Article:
As readers of the missives know, the three sectors we have really liked are Financials, Technology, and Industrials. Therefore, we were excited to arrive in Boston last week to see portfolio manager (PMs) and renew friendships.
In a record-breaking sprint from all-time highs to an “official” correction, the “short vol” trade unwinding exacerbates an initially fundamentals-driven decline.
So most know we took one of our South Florida speaking tours last week. Such tours consist of meeting with portfolio managers, presentations to clients of Raymond James, branch visits with our financial advisors, doing the media thing, well you get the idea.
With the declines yesterday, U.S. markets are now in an official correction. Just to get the terminology straight, a “correction” means a 10-percent decline, while a "bear market" indicates a 20-percent decline. As of the close yesterday, the Dow was down 10.3 percent, and the S&P 500 was down 10.1 percent.
Volatility has spiked, jolting investors out of complacency, but that doesn’t mean any dramatic action is needed.
We have long been big fans of the books about Sherlock Holmes ever since our misbegotten youth. Strangely enough, being a strategist/analyst is much like being a detective. One has to gather the evidence, pour through it, decipher it, eliminate the “noise,” and come to a conclusion that tips the odds of making money in our favor.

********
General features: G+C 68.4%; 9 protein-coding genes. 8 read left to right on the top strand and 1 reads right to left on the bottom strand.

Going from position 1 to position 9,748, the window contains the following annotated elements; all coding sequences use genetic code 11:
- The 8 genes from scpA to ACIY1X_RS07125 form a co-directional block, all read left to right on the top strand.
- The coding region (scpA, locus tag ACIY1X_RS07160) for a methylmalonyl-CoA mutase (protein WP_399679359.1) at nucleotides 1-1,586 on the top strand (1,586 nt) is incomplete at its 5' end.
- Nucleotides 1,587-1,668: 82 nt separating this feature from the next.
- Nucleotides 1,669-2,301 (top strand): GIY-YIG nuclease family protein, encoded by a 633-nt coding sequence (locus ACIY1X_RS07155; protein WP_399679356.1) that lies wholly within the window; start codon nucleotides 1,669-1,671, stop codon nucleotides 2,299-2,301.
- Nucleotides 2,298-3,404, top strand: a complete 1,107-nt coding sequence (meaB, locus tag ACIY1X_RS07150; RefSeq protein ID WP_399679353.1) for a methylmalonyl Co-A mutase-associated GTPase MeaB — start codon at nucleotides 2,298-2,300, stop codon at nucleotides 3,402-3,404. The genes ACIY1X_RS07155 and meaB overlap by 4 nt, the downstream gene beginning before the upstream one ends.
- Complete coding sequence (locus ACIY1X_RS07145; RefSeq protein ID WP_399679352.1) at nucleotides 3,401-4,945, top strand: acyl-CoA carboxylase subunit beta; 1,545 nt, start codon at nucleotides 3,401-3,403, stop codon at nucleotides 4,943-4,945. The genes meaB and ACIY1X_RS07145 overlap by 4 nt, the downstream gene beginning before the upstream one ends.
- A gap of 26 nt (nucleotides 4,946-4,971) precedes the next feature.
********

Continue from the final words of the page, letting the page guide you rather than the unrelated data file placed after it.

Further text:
Today’s big news is the jobs report. It is the single most informative and important economic report there is. As such, it always gets a great deal of attention. In general, the news this month is quite good—but not perfect.
There is a market adage that states, “as goes January, so goes the year.” We certainly should hope this is the case for 2018, as January was another month of great stock market returns. The U.S. indices were up by 5 percent or more, while international markets—both developed and emerging—did the same.
In what was Janet Yellen’s final meeting as Fed Chair, rates were left unchanged, but the outlook for inflation was elevated in the statement.
With President Trump scheduled to give the annual State of the Union address tonight, I thought it would be a good time to consider the economic state of the union. As usual, of course, I am going to pass on the politics and instead take a big-picture look at the economy.